Link
Smiley
Links On TruckingTruth


example: TruckingTruth Homepage



example: https://www.truckingtruth.com
Submit
Cancel
Upload New Photo
Please enter a caption of one sentence or less:

Click on any of the buttons below to insert a link to that section of TruckingTruth:

Getting Started In Trucking High Road Training Program Company-Sponsored Training Programs Apply For Company-Sponsored Training Truck Driver's Career Guide Choosing A School Choosing A Company Truck Driving Schools Truck Driving Jobs Apply For Truck Driving Jobs DOT Physical Drug Testing Items To Pack Pre-Hire Letters CDL Practice Tests Trucking Company Reviews Brett's Book Leasing A Truck Pre-Trip Inspection Learn The Logbook Rules Sleep Apnea
Done
Done

0 characters so far - 5,500 maximum allowed.
Submit Preview

Preview:

Submit
Cancel

This topic has the following tags:

Navajo Express Choosing A Trucking Company Life On The Road
Click on any of the buttons above to view topics with that tag, or you can view a list of all forum tags here.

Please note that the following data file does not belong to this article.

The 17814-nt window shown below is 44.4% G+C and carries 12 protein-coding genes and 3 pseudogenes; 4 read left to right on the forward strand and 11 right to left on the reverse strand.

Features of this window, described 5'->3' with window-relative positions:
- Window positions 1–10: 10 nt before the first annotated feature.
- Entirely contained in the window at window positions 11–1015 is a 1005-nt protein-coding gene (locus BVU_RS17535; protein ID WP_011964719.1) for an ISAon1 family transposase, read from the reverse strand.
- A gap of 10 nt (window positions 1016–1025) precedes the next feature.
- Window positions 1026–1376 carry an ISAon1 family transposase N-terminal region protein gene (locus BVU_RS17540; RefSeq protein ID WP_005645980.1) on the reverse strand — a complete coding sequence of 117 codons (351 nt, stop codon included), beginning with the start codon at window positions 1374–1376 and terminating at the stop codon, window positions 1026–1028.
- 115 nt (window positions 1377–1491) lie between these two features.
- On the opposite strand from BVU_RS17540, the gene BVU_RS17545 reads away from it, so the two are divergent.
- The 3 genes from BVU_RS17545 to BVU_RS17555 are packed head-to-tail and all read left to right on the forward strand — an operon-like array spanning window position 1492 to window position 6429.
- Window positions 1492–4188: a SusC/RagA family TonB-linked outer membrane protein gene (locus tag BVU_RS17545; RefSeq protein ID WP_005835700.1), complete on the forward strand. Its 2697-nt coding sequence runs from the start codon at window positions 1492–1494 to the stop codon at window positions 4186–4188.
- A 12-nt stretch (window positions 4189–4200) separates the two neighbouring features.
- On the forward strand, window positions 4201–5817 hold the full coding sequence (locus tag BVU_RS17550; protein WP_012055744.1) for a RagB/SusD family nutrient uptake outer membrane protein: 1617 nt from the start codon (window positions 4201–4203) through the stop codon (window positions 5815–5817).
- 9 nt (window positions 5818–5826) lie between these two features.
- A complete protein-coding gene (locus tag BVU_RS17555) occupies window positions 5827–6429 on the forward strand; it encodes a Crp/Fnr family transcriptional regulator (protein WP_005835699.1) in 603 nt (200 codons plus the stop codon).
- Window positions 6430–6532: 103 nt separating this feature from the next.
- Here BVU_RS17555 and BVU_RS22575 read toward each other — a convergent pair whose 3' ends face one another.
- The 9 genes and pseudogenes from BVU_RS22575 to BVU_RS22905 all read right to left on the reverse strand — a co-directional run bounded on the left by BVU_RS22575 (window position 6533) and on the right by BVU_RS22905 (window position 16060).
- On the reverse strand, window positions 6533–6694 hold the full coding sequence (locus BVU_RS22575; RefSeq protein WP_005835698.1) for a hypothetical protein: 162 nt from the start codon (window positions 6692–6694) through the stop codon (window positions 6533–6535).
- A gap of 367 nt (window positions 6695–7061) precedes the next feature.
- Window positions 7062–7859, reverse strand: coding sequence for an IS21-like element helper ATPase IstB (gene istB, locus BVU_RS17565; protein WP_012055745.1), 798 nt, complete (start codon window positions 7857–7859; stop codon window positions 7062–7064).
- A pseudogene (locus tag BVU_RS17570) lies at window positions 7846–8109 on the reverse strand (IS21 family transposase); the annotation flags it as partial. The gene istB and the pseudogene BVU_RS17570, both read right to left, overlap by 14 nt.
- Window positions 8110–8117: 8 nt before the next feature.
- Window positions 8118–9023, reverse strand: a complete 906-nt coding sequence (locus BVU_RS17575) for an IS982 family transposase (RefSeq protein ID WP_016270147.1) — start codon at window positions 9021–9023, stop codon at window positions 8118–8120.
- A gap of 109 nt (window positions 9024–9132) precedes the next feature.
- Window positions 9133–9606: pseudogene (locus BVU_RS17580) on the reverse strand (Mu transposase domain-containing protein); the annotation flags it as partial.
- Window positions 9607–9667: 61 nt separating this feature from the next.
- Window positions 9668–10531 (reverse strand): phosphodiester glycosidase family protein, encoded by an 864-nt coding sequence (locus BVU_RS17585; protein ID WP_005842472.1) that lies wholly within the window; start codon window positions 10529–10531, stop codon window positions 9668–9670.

Join Us!

We have an awesome set of tools that will help you understand the trucking industry and prepare for a great start to your trucking career. Not only that, but everything we offer here at TruckingTruth is 100% free - no strings attached! Sign up now and get instant access to our member's section:
High Road Training Program Logo
  • The High Road Training Program
  • The High Road Article Series
  • The Friendliest Trucker's Forum Ever!
  • Email Updates When New Articles Are Posted

Apply For Paid CDL Training Through TruckingTruth

Did you know you can fill out one quick form here on TruckingTruth and apply to several companies at once for paid CDL training? Seriously! The application only takes one minute. You will speak with recruiters today. There is no obligation whatsoever. Learn more and apply here:

Apply For Paid CDL Training

About Us

TruckingTruth was founded by Brett Aquila (that's me!), a 15 year truck driving veteran, in January 2007. After 15 years on the road I wanted to help people understand the trucking industry and everything that came with the career and lifestyle of an over the road trucker. We'll help you make the right choices and prepare for a great start to your trucking career.

Read More

Becoming A Truck Driver

Becoming A Truck Driver is a dream we've all pondered at some point in our lives. We've all wondered if the adventure and challenges of life on the open road would suit us better than the ordinary day to day lives we've always known. At TruckingTruth we'll help you decide if trucking is right for you and help you get your career off to a great start.

Learn More